-- Robert Preidt
TUESDAY, Oct. 15 (HealthDay News) -- People who take
anti-smoking drugs have no higher risk of depression or suicide
than those who use nicotine replacement therapies to help them quit
smoking, according to a new study.
Health officials in the United States and some other countries
have issued safety warnings that the drugs Chantix (varenicline)
and Zyban (bupropion) -- which work by reducing nicotine cravings
and withdrawal symptoms -- may increase the risk of suicide.
"Given the concerns and accompanying safety warnings for these drugs these findings are reassuring for users and prescribers of smoking cessation medicines," study co-lead author Dr. Kyla Thomas, of the University of Bristol, said in a university news release.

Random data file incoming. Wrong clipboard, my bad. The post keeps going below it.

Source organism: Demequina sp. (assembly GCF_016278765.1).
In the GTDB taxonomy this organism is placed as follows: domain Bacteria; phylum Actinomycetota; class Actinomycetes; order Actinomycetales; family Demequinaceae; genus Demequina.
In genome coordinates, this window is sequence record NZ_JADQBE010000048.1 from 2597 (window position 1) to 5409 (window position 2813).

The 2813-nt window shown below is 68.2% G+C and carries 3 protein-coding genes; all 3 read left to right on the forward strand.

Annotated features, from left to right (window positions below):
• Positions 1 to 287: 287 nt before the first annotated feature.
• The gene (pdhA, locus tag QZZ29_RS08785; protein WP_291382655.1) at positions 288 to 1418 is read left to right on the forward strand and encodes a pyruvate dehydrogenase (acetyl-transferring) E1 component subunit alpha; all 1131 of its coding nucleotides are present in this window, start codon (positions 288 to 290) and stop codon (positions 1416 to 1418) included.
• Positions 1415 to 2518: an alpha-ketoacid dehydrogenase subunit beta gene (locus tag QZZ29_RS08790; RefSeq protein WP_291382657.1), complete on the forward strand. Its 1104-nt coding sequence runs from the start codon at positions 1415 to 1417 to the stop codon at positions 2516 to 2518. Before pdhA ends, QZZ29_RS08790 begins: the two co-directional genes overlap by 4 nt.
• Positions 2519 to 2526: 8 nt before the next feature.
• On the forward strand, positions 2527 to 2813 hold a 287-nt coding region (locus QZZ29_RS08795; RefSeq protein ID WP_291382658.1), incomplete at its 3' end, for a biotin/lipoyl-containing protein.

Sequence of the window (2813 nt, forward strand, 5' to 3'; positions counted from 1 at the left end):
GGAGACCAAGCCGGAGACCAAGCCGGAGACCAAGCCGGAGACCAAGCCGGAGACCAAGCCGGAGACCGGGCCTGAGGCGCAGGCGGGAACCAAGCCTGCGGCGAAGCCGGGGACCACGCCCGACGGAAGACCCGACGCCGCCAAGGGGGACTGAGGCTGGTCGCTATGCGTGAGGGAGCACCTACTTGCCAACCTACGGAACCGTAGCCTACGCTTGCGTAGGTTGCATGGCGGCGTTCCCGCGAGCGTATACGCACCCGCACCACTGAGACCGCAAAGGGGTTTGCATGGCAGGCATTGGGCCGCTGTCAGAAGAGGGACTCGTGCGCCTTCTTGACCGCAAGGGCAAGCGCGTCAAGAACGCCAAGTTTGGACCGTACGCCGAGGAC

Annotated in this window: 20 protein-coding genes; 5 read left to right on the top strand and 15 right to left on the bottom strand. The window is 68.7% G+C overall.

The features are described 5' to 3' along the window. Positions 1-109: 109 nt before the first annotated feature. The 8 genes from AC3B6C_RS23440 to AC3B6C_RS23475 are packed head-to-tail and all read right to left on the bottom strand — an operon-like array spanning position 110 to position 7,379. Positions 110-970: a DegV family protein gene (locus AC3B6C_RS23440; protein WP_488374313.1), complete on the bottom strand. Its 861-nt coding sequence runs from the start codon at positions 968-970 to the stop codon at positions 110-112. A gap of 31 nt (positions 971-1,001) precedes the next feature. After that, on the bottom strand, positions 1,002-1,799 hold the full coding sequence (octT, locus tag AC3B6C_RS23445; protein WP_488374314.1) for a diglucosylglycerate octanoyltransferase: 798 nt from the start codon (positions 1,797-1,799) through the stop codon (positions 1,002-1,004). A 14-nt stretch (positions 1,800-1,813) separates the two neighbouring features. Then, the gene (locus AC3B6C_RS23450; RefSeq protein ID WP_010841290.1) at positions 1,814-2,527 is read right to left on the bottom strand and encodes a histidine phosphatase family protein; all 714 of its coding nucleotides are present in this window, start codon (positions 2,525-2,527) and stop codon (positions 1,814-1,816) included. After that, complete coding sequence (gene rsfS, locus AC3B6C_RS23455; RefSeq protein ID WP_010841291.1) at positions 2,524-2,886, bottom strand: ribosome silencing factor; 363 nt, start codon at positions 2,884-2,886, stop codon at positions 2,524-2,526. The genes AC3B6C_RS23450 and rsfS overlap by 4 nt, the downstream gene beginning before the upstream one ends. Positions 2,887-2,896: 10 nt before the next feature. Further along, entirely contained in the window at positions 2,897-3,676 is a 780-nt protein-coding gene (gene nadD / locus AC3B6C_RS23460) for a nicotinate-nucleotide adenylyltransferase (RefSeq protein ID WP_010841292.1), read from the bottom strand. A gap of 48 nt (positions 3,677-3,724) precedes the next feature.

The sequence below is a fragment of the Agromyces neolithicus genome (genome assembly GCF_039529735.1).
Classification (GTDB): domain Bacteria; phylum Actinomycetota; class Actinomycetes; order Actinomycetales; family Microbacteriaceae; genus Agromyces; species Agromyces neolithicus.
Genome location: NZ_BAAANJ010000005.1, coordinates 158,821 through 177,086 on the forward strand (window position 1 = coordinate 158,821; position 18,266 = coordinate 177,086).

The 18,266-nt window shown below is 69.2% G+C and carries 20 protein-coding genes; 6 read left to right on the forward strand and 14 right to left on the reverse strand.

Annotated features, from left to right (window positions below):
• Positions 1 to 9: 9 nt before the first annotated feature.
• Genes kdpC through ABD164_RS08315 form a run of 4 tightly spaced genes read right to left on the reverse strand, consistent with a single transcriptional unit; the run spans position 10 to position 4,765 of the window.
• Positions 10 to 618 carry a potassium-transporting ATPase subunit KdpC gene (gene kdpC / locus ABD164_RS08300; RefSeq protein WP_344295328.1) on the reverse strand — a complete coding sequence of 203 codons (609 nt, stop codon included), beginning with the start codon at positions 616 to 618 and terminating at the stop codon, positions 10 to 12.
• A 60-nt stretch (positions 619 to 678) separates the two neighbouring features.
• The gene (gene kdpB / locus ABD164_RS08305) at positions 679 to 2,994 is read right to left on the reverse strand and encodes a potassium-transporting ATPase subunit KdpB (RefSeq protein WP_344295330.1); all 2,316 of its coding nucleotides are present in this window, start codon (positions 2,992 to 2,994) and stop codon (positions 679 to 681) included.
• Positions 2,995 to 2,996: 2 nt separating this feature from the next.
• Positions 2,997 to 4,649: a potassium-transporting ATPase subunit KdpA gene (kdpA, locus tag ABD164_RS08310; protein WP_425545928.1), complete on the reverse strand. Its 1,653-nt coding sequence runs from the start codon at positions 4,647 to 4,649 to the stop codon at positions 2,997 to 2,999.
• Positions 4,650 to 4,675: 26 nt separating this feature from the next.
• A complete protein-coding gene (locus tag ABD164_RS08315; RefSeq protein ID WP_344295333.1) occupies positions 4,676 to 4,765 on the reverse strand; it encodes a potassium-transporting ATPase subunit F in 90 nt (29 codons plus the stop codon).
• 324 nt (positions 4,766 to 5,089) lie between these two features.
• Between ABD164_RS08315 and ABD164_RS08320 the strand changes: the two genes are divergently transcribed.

In the study, published online Oct. 11 in the
BMJ, researchers analyzed data from more than 119,000
British adults who used different types of products to help them
quit smoking between September 2006 and October 2011. Of those
patients, about 26 percent used Chantix, around 6 percent tried
Zyban and more than two-thirds used nicotine replacement therapies,
such as patches and gum.
There was no clear evidence that people who took Chantix or
Zyban were more likely to experience depression or suicidal
behavior than those who used nicotine replacement therapies, the
The American Cancer Society offers a
guide to quitting smoking.
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